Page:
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Five warehousing pitfalls restricting your supply chain

Words: Philip Woode and Pauline Potter 
 
Warehousing is often seen as the "unsexy" part of the supply chain and is treated as a low value function.  However, it’s actually a pivotal aspect to consider when optimising your supply chain.

Everything from incorrect order fulfilment (leading to complaints, returns and missed sales), to high inventory carrying costs and inefficient deliveries can start from, or be influenced by, warehousing.  

So why aren’t businesses putting warehousing at the forefront of their supply chain strategies? Efficient and effective warehouse operations can provide businesses with a real competitive advantage by reducing the total cost of the supply chain and driving increased customer satisfaction. In our experience, there are five common pitfalls preventing businesses from focusing on and delivering real improvements from this aspect of their supply chains.

1. Misunderstood Costs

General warehouse costs, including labour, utilities, waste, equipment etc. can be easy to categorise and understand at a high level.  Labour is consistently one of the most significant and visible costs contributing to this part of the supply chain and should be a key focus area to improve EBIT performance; however, businesses often see this as a single bundled cost without a real understanding of the underlying contributions.  High costs can rapidly creep up without visibility of the split between time spent on value-adding (picking, packing, quality) and non-value-adding activities (e.g. a cumbersome returns process for low value items).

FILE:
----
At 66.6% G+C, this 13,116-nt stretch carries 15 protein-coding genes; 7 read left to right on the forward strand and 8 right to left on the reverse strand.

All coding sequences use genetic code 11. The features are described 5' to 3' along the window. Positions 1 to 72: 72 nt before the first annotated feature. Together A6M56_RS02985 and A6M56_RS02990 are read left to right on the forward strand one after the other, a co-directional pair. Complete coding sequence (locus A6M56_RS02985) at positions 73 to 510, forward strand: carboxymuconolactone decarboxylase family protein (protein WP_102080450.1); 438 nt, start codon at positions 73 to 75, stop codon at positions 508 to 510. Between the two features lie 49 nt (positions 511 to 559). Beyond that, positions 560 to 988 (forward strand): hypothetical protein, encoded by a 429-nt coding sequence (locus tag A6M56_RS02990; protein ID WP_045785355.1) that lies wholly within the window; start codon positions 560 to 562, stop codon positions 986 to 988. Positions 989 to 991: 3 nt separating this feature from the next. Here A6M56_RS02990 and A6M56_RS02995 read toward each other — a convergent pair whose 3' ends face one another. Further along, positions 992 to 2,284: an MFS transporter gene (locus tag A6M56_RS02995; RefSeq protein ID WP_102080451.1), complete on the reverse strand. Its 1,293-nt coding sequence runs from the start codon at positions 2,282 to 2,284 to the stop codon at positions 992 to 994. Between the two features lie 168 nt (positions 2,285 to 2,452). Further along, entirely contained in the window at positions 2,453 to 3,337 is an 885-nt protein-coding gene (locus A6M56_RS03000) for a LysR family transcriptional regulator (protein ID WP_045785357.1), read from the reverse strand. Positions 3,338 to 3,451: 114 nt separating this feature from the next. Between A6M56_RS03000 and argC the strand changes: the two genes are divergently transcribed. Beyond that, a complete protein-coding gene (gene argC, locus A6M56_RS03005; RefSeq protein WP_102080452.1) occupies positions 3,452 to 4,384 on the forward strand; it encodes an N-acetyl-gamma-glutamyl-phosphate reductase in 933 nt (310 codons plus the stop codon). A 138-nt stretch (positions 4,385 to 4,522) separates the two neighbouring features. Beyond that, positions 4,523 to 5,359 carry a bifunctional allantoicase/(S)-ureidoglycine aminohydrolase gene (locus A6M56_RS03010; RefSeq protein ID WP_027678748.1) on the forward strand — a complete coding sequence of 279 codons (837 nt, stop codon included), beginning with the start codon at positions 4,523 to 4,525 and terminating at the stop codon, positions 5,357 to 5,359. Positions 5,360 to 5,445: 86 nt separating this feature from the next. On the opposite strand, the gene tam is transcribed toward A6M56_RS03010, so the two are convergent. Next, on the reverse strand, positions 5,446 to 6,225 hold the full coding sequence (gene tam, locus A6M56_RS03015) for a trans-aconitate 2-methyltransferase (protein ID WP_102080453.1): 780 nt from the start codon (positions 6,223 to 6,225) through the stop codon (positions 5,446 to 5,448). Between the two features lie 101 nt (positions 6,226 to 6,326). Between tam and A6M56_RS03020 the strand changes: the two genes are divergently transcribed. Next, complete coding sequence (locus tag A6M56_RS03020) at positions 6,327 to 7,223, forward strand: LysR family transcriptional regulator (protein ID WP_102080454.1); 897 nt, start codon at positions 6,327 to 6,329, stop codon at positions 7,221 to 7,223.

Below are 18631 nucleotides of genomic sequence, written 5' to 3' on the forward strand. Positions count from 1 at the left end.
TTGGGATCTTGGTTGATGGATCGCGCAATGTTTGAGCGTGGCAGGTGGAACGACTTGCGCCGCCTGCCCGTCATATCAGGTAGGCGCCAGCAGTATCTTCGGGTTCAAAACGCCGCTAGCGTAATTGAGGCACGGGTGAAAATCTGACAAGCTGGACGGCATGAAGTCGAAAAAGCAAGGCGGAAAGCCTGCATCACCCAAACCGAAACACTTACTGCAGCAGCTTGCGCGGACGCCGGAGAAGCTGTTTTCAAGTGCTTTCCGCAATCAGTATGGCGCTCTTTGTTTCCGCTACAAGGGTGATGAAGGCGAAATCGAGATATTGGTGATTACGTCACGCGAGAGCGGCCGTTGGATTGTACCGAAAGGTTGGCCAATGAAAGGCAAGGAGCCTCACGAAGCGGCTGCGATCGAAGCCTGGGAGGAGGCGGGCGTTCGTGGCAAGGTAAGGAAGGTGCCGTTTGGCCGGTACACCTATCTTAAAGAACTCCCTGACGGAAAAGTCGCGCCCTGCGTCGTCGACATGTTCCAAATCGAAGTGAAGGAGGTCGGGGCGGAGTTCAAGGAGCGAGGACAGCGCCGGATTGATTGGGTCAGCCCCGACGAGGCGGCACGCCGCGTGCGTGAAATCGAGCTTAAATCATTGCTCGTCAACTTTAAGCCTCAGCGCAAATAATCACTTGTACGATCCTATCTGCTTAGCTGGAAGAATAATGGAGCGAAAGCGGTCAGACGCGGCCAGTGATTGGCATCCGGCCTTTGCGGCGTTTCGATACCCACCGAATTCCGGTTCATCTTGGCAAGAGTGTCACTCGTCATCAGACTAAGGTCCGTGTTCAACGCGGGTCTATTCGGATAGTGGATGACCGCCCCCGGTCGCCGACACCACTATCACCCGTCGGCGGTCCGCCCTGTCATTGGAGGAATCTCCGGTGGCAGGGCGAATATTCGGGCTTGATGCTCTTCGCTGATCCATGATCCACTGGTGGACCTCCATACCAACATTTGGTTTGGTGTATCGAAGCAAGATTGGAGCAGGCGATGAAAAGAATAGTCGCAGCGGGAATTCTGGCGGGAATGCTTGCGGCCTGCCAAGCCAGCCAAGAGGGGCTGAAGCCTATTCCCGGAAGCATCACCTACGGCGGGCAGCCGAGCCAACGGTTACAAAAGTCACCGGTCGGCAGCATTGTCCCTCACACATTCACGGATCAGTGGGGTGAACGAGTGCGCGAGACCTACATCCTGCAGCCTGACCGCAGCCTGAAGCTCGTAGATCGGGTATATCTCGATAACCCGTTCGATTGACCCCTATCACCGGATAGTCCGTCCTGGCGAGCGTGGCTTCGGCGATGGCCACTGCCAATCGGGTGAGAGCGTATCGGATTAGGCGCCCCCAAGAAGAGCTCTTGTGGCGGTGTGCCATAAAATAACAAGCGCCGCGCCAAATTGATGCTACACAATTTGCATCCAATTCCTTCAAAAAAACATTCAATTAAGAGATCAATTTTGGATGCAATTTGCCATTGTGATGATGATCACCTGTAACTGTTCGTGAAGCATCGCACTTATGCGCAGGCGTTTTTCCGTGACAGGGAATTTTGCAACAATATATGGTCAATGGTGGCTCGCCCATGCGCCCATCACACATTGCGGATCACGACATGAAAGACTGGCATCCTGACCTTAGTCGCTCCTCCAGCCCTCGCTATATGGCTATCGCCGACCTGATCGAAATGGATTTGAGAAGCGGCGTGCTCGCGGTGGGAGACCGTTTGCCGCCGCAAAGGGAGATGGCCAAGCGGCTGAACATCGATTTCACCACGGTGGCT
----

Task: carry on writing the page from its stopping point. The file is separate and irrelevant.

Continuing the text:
Without insight into exactly how labour contributes to warehouse performance, it can be very challenging to identify where to improve and can lead to the perception that more labour or even a CAPEX investment is required.  

Avoid the pitfall

All financial losses in a warehouse can be measured and converted into a “common currency” for evaluation. This will allow average labour rate, waste of materials, cost of missed sales, etc. to be directly compared. By measuring and mapping costs, and defining the best possible performance in each area, businesses can start to prioritise based on value and complexity, rather than the common pitfall of pursuing highly visible issues which may not drive much value overall.

2. Measuring the wrong KPIs

Even where costs are reasonably well-understood, another common pitfall occurs when businesses define (and reward for) KPIs that drive the wrong behaviours, the wrong focus, or inefficiency.  For example, if a business’s competitive advantage stems from an ability to guarantee OTIF next-day deliveries, warehouse leadership should be focusing on that service guarantee with KPIs for quality, order response times, etc. and optimising cost around those commitments.  Pinching pennies to keep costs as low as possible won’t do the business any favours if the service performance isn’t guaranteed.  

Avoid the pitfall

All implemented KPIs must serve at least one of two purposes: either to provide visibility of a function’s contribution to the overall business performance e.g. EBIT, Customer Satisfaction, market penetration or to provide insight into opportunities to improve daily function performance e.g. pick accuracy, pick rate, waste.  

Existing KPIs should be reviewed quarterly to ensure each one is fulfilling one of these two purposes, and that they are driving behaviours in line with the overall priorities of the business.  An additional check should be that the targets are still achievable but challenging – targets seen as impossible are often ignored.

3. Fixing symptoms, not root causes

With costs understood and the right performance measures in place, businesses should know exactly where to prioritise improvements to deliver value – the next question becomes how.  In many warehouse operations, there is a tendency to either "know" where the issues are, or to do "guessing" exercises (especially in brainstorming sessions) to try to identify root causes.
 
The most common example in warehousing is “5s fever”. This is the belief that sorting, shining, and setting in order will drive rapid improvements in efficiency and quality.  While 5s is a valuable methodology if applied suitably unless it’s applied to fix a specific, known problem, it’s unlikely to drive any measurable value.